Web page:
"I've been in the SEC primarily for the last ten years, and quite frankly, this year, although I do think the conference is still extremely strong, outside of Florida and Alabama, the conference was a little bit down in my opinion, because the other teams were not as good as they have been in the last few years," fellow announcer Todd Blackledge said. "But those top two teams were so good that it carried the conference this year more than in other years.
"But I agree, I think that the thing that separates is I've watched the SEC over the last ten years. Everybody talks about speed. Well, there's speed all over the country. But where you really see it from top to bottom in that league that you don't see top to bottom in any other league is speed in the defensive line, particularly in the interior defensive line positions from top to bottom in that league is what separates the SEC from the rest of the conferences in college football."
Mack Brown on what's his definition of Texas football: Very honestly, you want to be fast. You want to have fun. You want to be physical. I wasn't the smartest guy in the world, so one day I said it's full of F's, it's fast, have fun, be physical, and (the players) all laughed. Some of them didn't get it. That bothered me more."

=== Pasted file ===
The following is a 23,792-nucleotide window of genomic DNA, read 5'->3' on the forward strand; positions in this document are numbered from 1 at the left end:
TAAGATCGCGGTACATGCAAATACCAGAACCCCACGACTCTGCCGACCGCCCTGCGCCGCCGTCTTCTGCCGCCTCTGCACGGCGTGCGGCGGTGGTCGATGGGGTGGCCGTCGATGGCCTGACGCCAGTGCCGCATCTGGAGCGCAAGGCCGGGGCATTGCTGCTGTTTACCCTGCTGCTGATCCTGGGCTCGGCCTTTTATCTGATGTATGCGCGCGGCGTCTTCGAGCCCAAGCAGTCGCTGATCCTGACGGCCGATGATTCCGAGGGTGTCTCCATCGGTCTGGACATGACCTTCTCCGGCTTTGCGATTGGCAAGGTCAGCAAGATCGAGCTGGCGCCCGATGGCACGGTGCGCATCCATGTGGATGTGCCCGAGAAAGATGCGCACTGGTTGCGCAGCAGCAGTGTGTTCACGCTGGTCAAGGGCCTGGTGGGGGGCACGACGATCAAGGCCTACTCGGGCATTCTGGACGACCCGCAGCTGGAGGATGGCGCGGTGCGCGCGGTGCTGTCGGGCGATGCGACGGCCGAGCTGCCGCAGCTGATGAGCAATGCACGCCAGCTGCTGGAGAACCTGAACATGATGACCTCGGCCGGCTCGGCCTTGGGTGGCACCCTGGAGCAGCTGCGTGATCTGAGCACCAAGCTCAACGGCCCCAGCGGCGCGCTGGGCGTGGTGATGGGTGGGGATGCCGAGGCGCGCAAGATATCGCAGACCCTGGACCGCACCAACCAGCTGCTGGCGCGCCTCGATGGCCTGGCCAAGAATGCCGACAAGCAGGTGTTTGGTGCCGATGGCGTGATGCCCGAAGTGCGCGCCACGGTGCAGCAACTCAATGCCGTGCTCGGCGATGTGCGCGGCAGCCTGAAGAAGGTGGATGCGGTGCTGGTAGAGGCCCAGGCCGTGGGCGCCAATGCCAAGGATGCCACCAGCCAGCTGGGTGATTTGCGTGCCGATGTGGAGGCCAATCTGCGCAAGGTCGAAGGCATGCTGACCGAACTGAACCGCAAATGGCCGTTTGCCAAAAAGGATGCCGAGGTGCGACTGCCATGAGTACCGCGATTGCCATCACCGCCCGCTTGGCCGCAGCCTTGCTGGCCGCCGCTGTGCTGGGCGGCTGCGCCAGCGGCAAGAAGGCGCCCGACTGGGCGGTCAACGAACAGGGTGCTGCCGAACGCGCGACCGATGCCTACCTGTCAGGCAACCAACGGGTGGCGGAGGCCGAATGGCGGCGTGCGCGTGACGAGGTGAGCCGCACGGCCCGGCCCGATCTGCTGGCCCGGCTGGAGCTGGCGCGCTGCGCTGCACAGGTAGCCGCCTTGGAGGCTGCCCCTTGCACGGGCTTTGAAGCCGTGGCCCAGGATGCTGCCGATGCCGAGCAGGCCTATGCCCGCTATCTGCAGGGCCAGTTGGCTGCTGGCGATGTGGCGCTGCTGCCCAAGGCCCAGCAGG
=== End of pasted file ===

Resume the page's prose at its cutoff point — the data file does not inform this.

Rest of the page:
Brown on what will determine Thursday's winner: "I talked to a friend of mine that's a professional golfer the other day, and he said you're going to have to hit most of the fairways and make some long putts to win this game, and I think that's true. And turnovers become huge in this game, and Alabama has done a great job of protecting the football. Both teams have done a good job of forcing turnovers. Explosive plays are going to be very important. They've got more in the running game, but they can do them in the passing game. Most of ours have come in the passing game. When there's as much man coverage and blitzing as there will be and disguising going on, there's going to have to be some big plays to win the game because I don't think either team will just run up and down the field. It hasn't happened to either defense all year."
Saban on what makes McClain so effective on the field: "Really you have two types of guys that sort of play that position, guys that are fast-flow slip blocks, I call it, type of guys who get to where they need to be, then you have guys that are big enough and powerful enough to actually use their hands, take on people, hold the point, shed the blocker and be able to make the play. And it probably is pretty unique to have guys who can do both, and that's what we look for in our inside backers, and we were fortunate to have two at the beginning of the year because Dont'a Hightower can do the same thing. But I think that's what makes Ro an outstanding player is he has the athleticism, the speed, the mobility and the power to do both."